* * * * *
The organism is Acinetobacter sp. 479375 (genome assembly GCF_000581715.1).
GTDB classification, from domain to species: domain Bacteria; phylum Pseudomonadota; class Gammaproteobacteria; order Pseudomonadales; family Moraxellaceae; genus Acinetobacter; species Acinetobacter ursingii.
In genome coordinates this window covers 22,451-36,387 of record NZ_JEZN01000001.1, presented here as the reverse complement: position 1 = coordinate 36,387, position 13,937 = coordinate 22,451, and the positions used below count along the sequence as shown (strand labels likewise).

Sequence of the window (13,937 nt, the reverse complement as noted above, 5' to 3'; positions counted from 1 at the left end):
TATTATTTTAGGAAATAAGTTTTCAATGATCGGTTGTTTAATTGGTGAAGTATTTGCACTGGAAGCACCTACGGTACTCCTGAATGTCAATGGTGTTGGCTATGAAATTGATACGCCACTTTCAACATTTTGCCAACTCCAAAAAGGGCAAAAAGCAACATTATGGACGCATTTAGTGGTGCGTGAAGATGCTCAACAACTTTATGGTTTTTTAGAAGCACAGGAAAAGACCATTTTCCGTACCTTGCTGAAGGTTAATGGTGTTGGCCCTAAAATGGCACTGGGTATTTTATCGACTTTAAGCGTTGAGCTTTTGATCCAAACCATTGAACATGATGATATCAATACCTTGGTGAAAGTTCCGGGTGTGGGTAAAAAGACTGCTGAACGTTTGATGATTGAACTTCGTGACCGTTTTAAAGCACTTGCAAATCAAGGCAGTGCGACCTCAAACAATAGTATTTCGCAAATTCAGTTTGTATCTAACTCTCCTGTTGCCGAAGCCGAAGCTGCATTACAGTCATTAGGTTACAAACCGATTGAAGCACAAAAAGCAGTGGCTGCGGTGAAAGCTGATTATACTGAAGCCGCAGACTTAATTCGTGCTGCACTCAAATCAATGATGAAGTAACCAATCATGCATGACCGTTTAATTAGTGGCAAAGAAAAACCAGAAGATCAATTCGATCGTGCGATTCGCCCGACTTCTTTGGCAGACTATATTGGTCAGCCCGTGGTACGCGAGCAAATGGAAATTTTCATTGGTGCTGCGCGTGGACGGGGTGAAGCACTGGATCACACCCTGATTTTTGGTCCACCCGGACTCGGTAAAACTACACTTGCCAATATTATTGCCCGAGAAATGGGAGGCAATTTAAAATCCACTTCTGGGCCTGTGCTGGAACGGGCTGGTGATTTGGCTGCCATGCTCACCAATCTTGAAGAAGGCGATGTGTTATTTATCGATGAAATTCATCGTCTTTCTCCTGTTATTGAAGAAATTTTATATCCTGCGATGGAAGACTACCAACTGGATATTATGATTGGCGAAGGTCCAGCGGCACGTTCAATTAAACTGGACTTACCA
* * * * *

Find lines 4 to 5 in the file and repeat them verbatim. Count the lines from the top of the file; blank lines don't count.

Sequence of the window (13,937 nt, the reverse complement as noted above, 5' to 3'; positions counted from 1 at the left end):
TATTATTTTAGGAAATAAGTTTTCAATGATCGGTTGTTTAATTGGTGAAGTATTTGCACTGGAAGCACCTACGGTACTCCTGAATGTCAATGGTGTTGGCTATGAAATTGATACGCCACTTTCAACATTTTGCCAACTCCAAAAAGGGCAAAAAGCAACATTATGGACGCATTTAGTGGTGCGTGAAGATGCTCAACAACTTTATGGTTTTTTAGAAGCACAGGAAAAGACCATTTTCCGTACCTTGCTGAAGGTTAATGGTGTTGGCCCTAAAATGGCACTGGGTATTTTATCGACTTTAAGCGTTGAGCTTTTGATCCAAACCATTGAACATGATGATATCAATACCTTGGTGAAAGTTCCGGGTGTGGGTAAAAAGACTGCTGAACGTTTGATGATTGAACTTCGTGACCGTTTTAAAGCACTTGCAAATCAAGGCAGTGCGACCTCAAACAATAGTATTTCGCAAATTCAGTTTGTATCTAACTCTCCTGTTGCCGAAGCCGAAGCTGCATTACAGTCATTAGGTTACAAACCGATTGAAGCACAAAAAGCAGTGGCTGCGGTGAAAGCTGATTATACTGAAGCCGCAGACTTAATTCGTGCTGCACTCAAATCAATGATGAAGTAACCAATCATGCATGACCGTTTAATTAGTGGCAAAGAAAAACCAGAAGATCAATTCGATCGTGCGATTCGCCCGACTTCTTTGGCAGACTATATTGGTCAGCCCGTGGTACGCGAGCAAATGGAAATTTTCATTGGTGCTGCGCGTGGACGGGGTGAAGCACTGGATCACACCCTGATTTTTGGTCCACCCGGACTCGGTAAAACTACACTTGCCAATATTATTGCCCGAGAAATGGGAGGCAATTTAAAATCCACTTCTGGGCCTGTGCTGGAACGGGCTGGTGATTTGGCTGCCATGCTCACCAATCTTGAAGAAGGCGATGTGTTATTTATCGATGAAATTCATCGTCTTTCTCCTGTTATTGAAGAAATTTTATATCCTGCGATGGAAGACTACCAACTGGATATTATGATTGGCGAAGGTCCAGCGGCACGTTCAATTAAACTGGACTTACCA